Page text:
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Bad Chemistry
What’s worse than fleas? Maybe flea collars.

Almost before I finished typing up a blog about a disturbing report on the canine health risks posed by over-the-counter, spot-on pesticides, I saw the latest news about flea collars. Last week, the National Resource Defense Council filed a lawsuit alleging that 16 retailers and manufacturers—we’re talking the big guys here—failed to warn consumers about exposure to unsafe levels of known carcinogens and neurotoxins in violation of California anti-toxics laws.

Once again we’re being warned: “Just because it’s sold in stores doesn’t mean it’s safe.”

The NRDC’s groundbreaking Poison on Pets II study found “that high levels of pesticide residue can remain on a dog’s or cat’s fur for weeks after a flea collar is put on an animal. Residue levels produced by some flea collars are so high that they pose a risk of cancer and damage to the neurological system of children up to 1,000 times higher than the EPA’s acceptable levels.” Something tells me the fact that this study identifies the risk to two-legged children will help the cause garner broader attention.

Meanwhile, it’s flea season across the nation and guardians need better, safer options right way. At Green Paws, the NRDC offers practical advice including a video (see below) on fighting fleas the old fashioned way, a product guide, and a wallet-sized primer on chemicals and herbal options.


Lisa Wogan lives in Seattle and is the author of, most recently, Dog Park Wisdom. lisawogan.com
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Submitted by Kathy Konetzka-Close | April 30 2009 |

If you feel you have to use a flea collar, the only place it should be is inside your vacuum bag. Wear rubber gloves when you open the package, cut the collar in half and put half in the vacuum bag and repackage the other half for use later. It's hard to be completely "green" when you're dealing with a house full of bloodsuckers that have moved in, but flea collars are terrible things to put on your pet. Old fashioned 20 mule team borax worked into the carpet fibers and floor cracks does wonders on the eggs, and frequent vacuuming will keep the numbers down in the house. Also, frequent flea combing, shampooing when necessary (and it's not really a requirement to use a flea shampoo--all soap will drown fleas)and constant vigilance is required. And when you have to use tougher measures, do so with intelligence and caution. I do apply Frontline once or twice a flea season, but only when I'm feeling overwhelmed. My top line of defense is vacuum, vacuum, vacuum!!!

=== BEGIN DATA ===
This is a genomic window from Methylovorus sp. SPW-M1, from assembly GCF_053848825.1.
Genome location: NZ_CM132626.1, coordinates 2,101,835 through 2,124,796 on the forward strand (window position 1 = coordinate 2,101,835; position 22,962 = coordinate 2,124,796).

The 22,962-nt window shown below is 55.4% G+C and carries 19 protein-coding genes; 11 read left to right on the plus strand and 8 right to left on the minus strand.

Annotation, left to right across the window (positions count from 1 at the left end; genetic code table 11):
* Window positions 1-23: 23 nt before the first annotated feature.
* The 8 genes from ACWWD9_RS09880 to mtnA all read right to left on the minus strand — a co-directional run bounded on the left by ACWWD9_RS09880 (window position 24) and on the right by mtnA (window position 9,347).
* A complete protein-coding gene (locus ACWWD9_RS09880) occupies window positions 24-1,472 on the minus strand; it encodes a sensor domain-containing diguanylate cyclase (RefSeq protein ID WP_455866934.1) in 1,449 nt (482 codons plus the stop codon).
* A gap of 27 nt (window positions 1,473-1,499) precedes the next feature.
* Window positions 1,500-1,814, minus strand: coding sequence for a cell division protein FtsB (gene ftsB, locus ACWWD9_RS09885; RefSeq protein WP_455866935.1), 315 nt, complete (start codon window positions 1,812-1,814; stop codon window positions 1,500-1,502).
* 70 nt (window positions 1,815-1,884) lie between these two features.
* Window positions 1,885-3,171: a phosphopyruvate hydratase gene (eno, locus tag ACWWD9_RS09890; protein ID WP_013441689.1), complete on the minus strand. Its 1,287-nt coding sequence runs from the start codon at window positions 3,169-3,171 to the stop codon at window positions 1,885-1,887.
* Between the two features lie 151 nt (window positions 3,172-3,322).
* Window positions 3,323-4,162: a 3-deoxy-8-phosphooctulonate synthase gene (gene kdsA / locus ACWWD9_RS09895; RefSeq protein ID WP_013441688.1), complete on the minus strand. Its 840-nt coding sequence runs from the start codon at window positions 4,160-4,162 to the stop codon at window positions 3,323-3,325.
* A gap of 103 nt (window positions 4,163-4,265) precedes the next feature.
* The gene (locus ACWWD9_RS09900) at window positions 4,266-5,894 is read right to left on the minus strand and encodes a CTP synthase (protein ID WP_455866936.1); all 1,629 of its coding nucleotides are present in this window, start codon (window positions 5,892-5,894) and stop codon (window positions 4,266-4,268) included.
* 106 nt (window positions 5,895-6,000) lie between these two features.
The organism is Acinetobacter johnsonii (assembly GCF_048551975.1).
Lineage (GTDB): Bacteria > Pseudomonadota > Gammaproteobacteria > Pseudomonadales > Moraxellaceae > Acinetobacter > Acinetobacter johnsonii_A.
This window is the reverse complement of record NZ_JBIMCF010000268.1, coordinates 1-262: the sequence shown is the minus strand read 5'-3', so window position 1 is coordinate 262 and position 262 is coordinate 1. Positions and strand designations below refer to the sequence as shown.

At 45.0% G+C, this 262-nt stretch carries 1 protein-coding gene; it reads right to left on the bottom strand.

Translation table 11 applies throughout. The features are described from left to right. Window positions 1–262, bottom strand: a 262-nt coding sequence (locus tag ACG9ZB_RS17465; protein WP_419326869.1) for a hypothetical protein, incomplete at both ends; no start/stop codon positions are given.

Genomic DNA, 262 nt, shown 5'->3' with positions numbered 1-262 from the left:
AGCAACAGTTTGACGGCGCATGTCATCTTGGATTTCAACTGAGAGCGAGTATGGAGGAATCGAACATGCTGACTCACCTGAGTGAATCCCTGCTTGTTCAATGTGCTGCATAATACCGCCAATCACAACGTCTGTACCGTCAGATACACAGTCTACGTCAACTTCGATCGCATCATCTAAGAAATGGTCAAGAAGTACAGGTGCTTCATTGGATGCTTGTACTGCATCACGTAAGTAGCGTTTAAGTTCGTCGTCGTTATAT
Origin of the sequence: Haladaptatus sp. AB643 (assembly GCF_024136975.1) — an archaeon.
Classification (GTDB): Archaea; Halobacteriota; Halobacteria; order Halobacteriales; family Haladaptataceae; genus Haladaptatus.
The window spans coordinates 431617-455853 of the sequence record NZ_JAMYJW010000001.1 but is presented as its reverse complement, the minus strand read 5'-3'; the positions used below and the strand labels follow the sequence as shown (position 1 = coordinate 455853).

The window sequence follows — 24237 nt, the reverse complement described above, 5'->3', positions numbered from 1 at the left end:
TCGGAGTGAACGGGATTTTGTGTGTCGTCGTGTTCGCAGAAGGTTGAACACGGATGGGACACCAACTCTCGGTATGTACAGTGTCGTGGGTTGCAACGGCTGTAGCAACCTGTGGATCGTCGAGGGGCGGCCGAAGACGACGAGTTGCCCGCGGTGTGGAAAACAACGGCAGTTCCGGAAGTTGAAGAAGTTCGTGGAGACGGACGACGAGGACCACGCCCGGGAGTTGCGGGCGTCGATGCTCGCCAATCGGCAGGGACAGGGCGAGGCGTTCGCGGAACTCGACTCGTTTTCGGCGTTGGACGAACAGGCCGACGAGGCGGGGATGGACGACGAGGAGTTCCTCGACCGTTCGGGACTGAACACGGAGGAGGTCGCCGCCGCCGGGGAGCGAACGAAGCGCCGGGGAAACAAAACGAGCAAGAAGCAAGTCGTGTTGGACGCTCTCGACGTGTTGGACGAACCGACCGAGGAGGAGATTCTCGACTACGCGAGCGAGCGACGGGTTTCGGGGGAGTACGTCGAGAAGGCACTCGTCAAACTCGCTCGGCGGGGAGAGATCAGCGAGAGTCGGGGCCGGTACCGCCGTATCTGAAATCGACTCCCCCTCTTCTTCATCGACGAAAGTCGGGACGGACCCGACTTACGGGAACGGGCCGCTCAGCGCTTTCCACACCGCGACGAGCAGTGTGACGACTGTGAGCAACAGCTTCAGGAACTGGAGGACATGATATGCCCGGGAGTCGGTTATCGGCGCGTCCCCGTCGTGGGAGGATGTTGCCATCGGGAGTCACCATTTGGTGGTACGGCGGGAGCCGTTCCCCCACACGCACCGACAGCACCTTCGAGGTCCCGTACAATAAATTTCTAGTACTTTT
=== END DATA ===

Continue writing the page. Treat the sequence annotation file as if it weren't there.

Submitted by Carolyn with Ma... | April 30 2009 |

Knowing what I know now, I feel terrible about the many years my previous dog (we're talking 1980's) wore a flea collar. "When we know better, we do better."

I do my best to bathe my dog regularly and wash bedding. We have vinyl floors so the upkeep is easy and I use a non-toxic cleaner weekly (white vinegar with a few drops of lavender oil) but, I'm in the tropics, so fleas and ticks (and other parasites) are a constant hazard.

Every now and then, when we walk, Maggie will hit a "baby tick bush" (I guess) and be covered with hundreds of pepper-grain sized ticks. She's long haired and even though I keep her trimmed, they are hell to get out even with bathing. That's when I turn (reluctantly) to the Frontline.

Nice film, thanks for sharing it.

Submitted by Whitney | April 30 2009 |

I'm glad we haven't used flea collars on our dogs, Jasper and Penny, or on our cat, Moon, either. We use tube flea repelant stuff, but it doesn't work well, we'd been thinking about flea collars. We'll just have to give them more baths than they already get. Don't tell them that, though.

Submitted by Erin | May 8 2009 |

When I was younger, my family would use flea collars on our dogs but I remember how horrible they smelled! Unfortunately, that was in the late 80's early 90's and flea collars were the norm. I should have known that something that smelled that bad could not have been good. I'm glad that we stopped using flea collars about ten years ago.

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